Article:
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Election Day in MALI

Two years ago Yeah and I left the comforts and possibilities of America for Mali to pursue a different future for our family. A future that included helping improve the lives of 15.1 million people in one of the poorest countries in the world.

The journey has in no way been easy but at every step of the way, we have been blessed. We have blessed with family that supported our decision and guided us as we settled into a new, different life in Mali. We have been blessed with friends that have supported us emotionally and financially as we pursued an ambition to change the corrupt system and initiate change. It is your kind donations that have let us run a clean race untainted by corruption and stick on the stage with the corrupt, older giants of Malian politics. We have been blessed with new supporters each day both here and in America who have believed in our vision of a Mali that can break the chains of illiteracy and under- development and welcome a day when every Malian can have three meals a day, accessible, quality education, accessible low-cost healthcare, clean water and a job when they graduate.

Today, was an emotion filled day. Our day started as we cast our ballot in the city of Yeah’s birth. As we entered Ouélessébougou, we were touched to see the throngs of people clamoring to vote. The booths opened at 8 am and people were lining up long before that time. Many came to us, waving their left index finger proudly, stating the exact time they voted for Yeah.

The booths will close at 6 pm tonight. The manual counting and limited access to far regions will mean that most results will not be known until sometime tomorrow or day after.

We do not what tomorrow will bring. We do not know what the results will be. While we hope for the best, we know that we will continue to serve Mali in whatever capacity we can. Our goal is empowering Malians to better standards and a better life.

Our heart is filled with deep gratitude for all you have done to support us. We have been blessed by your friendship and have been touched by your investment in our campaign for Mali.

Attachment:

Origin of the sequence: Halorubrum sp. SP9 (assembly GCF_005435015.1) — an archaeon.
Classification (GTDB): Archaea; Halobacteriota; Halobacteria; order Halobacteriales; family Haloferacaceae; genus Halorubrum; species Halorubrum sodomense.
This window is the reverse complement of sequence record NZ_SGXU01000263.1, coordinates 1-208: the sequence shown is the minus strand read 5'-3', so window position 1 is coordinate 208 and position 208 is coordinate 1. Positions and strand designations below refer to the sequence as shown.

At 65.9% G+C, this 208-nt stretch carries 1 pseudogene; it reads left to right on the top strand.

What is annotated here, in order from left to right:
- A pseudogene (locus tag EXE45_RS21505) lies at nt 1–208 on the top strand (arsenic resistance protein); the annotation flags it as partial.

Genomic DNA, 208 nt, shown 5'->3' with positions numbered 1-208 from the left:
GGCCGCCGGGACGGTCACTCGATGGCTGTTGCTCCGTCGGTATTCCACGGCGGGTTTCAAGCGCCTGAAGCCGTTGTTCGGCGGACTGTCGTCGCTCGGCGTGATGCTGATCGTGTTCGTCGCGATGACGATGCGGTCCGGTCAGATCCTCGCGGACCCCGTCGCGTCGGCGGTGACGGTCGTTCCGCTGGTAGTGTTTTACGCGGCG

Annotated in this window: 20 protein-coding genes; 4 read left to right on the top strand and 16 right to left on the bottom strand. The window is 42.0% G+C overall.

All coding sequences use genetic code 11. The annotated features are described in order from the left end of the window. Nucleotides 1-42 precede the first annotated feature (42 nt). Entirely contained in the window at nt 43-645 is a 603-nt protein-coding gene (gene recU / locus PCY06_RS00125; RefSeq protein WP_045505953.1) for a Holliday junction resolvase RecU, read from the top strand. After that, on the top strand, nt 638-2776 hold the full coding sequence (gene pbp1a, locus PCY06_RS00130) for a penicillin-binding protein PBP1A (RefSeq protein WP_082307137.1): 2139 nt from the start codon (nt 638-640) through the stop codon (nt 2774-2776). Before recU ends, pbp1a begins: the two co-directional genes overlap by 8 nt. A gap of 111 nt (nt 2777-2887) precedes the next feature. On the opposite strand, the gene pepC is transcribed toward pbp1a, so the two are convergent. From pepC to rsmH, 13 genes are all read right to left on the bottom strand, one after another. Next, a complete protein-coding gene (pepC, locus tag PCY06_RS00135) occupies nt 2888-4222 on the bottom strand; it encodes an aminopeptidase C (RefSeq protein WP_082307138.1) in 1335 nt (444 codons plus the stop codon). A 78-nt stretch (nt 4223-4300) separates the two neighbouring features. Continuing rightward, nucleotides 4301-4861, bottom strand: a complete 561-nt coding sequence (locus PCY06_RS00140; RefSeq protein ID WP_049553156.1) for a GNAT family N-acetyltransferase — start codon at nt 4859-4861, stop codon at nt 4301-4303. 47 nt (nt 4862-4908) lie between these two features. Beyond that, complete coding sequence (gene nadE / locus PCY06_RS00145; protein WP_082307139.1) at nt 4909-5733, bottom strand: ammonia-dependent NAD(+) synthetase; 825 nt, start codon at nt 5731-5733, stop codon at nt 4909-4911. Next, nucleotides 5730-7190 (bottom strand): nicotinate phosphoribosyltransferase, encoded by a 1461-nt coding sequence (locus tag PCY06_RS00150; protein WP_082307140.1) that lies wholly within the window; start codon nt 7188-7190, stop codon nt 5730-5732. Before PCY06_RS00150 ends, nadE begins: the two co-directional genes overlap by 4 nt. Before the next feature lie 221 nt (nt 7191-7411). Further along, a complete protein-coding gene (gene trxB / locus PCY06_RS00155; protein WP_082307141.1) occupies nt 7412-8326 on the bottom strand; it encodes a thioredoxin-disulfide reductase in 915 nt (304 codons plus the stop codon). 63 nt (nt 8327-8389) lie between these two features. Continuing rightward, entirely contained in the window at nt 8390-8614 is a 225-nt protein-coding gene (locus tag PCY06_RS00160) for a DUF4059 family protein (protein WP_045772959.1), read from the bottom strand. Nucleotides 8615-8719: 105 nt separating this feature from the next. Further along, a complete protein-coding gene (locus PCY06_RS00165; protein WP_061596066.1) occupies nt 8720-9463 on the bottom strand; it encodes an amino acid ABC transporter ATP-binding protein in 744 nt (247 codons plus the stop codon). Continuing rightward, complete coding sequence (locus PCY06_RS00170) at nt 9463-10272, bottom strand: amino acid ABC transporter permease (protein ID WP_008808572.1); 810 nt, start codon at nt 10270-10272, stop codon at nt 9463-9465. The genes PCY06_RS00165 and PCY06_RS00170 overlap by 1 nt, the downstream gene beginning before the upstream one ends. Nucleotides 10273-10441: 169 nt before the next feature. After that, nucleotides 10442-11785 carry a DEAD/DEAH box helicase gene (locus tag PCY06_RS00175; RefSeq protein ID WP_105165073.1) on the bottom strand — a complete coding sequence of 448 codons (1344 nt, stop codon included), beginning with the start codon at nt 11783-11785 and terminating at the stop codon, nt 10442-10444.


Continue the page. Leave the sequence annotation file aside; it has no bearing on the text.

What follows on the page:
It is an investment that will never be forgotten.

 
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Posted by on July 28, 2013 in Past Posts

 

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Why we do what we do

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Think about the future of your children when you vote

 

With 5 days to go, all I can say is Mali’s future is at stake. We are determined now more than ever to affect change. Mali cannot remain destitute for 20 more years.

On July 28th, Malians will choose their destiny. They will either say they want to stick with the old corrupt guards or go with a new leader with fresh ideas and someone who has served them.

For us the Presidency is a means to an end. An end in which we can make Mali the great, prosperous nation that can enjoy education and healthcare for all citizens.

This video captures perfectly our vision and our passion. We thank our Alma Mater BYU for sharing our story. We all have the ability to make a difference in our own corner of the world. Don’t miss it!

Here are some shots from the last few days of campaigning in Koutiala, San, Segou, Commune IV, Kenedougou, Koury and Mopti to name a few

I thank all our supporters for donating to our campaign, especially when we issued an announcement for a $30,000 need. In the last three days we were able to raise $10K. We are still trying to raise $20000 to be used on the actual day of elections to be able to send our members in each voting area to ensure no voter fraud happens. There are 8 regions in Mali containing 703 cities. The money covers their transportation to/from the regions and their food.

Asking for money is not something I am comfortable doing. But we need your help. If you can help, no matter how big or small, please help push us closer to that $20,000 goal.